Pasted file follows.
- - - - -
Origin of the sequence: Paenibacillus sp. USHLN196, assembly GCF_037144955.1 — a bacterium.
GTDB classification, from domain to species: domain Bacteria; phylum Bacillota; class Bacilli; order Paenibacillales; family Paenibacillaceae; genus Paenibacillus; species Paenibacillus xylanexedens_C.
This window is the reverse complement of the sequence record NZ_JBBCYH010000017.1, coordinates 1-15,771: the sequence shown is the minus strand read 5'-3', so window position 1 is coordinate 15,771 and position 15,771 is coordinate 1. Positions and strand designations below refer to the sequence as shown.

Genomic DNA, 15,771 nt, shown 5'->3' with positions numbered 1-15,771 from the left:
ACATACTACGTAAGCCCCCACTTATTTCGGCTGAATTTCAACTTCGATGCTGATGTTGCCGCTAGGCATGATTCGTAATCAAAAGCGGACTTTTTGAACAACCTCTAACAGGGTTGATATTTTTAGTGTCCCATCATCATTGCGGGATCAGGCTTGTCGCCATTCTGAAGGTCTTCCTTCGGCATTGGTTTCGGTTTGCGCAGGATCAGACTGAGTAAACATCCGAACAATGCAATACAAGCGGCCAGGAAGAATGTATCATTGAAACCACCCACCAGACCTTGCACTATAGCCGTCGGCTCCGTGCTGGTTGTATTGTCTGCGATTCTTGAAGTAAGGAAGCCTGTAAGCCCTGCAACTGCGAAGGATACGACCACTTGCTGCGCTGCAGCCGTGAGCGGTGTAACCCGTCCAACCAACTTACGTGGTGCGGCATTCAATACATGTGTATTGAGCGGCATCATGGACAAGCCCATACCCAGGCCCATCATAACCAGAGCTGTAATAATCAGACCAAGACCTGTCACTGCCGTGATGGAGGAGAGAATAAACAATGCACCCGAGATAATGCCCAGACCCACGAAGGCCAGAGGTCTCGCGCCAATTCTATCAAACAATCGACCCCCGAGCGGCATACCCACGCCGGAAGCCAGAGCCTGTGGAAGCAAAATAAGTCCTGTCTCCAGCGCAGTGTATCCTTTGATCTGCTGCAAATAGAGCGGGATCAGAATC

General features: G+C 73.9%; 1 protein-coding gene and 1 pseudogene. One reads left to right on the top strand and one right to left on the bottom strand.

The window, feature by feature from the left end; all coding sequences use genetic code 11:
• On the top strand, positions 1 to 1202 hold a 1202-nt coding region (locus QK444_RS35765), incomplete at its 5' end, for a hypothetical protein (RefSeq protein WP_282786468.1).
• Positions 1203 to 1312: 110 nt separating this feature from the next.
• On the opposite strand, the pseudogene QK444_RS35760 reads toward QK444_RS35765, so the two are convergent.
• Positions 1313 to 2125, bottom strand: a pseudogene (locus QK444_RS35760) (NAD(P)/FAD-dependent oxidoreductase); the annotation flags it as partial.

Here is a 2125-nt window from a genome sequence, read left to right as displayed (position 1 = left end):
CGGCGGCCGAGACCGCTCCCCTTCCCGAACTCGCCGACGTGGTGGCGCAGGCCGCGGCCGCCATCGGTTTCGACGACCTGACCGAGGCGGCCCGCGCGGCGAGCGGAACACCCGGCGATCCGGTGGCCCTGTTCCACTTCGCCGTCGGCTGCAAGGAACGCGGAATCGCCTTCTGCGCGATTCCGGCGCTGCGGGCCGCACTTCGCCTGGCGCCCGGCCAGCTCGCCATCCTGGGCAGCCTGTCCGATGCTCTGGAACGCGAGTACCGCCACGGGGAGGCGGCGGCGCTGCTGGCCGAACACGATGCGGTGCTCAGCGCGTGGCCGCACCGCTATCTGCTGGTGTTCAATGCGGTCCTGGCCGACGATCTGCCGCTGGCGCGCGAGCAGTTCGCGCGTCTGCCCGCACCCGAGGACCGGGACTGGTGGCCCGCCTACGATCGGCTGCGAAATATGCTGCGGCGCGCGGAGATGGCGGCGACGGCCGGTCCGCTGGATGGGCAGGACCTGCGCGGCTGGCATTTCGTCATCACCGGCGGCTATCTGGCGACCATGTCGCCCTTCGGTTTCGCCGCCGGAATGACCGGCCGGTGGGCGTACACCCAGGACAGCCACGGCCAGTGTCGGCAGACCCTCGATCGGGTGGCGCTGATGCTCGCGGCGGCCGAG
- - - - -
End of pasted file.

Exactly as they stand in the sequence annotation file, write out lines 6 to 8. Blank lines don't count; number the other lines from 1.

General features: G+C 73.9%; 1 protein-coding gene and 1 pseudogene. One reads left to right on the top strand and one right to left on the bottom strand.

The window, feature by feature from the left end; all coding sequences use genetic code 11:
• On the top strand, positions 1 to 1202 hold a 1202-nt coding region (locus QK444_RS35765), incomplete at its 5' end, for a hypothetical protein (RefSeq protein WP_282786468.1).